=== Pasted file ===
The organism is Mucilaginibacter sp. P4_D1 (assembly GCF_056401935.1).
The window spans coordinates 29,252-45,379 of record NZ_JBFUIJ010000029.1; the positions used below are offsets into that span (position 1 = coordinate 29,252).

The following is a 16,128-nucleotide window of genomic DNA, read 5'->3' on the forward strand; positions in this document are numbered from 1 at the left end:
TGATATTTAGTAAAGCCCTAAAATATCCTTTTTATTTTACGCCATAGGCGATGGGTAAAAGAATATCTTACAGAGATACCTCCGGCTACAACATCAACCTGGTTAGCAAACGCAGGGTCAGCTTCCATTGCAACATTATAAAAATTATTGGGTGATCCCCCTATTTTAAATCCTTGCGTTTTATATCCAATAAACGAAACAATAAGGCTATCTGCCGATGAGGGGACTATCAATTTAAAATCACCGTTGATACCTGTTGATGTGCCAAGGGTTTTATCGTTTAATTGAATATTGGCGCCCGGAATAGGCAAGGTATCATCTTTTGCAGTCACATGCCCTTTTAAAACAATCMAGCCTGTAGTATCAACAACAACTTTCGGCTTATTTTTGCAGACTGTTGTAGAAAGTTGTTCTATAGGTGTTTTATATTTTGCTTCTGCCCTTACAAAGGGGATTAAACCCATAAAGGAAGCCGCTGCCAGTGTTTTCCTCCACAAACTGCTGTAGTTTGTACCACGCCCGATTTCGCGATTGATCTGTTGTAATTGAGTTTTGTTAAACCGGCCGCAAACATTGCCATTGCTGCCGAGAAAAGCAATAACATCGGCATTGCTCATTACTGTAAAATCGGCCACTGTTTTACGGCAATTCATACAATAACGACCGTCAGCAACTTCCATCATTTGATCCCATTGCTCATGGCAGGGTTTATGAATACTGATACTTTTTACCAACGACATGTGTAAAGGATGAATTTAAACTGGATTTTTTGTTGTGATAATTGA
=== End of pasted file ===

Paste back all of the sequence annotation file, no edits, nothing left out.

The organism is Mucilaginibacter sp. P4_D1 (assembly GCF_056401935.1).
The window spans coordinates 29,252-45,379 of record NZ_JBFUIJ010000029.1; the positions used below are offsets into that span (position 1 = coordinate 29,252).

The following is a 16,128-nucleotide window of genomic DNA, read 5'->3' on the forward strand; positions in this document are numbered from 1 at the left end:
TGATATTTAGTAAAGCCCTAAAATATCCTTTTTATTTTACGCCATAGGCGATGGGTAAAAGAATATCTTACAGAGATACCTCCGGCTACAACATCAACCTGGTTAGCAAACGCAGGGTCAGCTTCCATTGCAACATTATAAAAATTATTGGGTGATCCCCCTATTTTAAATCCTTGCGTTTTATATCCAATAAACGAAACAATAAGGCTATCTGCCGATGAGGGGACTATCAATTTAAAATCACCGTTGATACCTGTTGATGTGCCAAGGGTTTTATCGTTTAATTGAATATTGGCGCCCGGAATAGGCAAGGTATCATCTTTTGCAGTCACATGCCCTTTTAAAACAATCMAGCCTGTAGTATCAACAACAACTTTCGGCTTATTTTTGCAGACTGTTGTAGAAAGTTGTTCTATAGGTGTTTTATATTTTGCTTCTGCCCTTACAAAGGGGATTAAACCCATAAAGGAAGCCGCTGCCAGTGTTTTCCTCCACAAACTGCTGTAGTTTGTACCACGCCCGATTTCGCGATTGATCTGTTGTAATTGAGTTTTGTTAAACCGGCCGCAAACATTGCCATTGCTGCCGAGAAAAGCAATAACATCGGCATTGCTCATTACTGTAAAATCGGCCACTGTTTTACGGCAATTCATACAATAACGACCGTCAGCAACTTCCATCATTTGATCCCATTGCTCATGGCAGGGTTTATGAATACTGATACTTTTTACCAACGACATGTGTAAAGGATGAATTTAAACTGGATTTTTTGTTGTGATAATTGA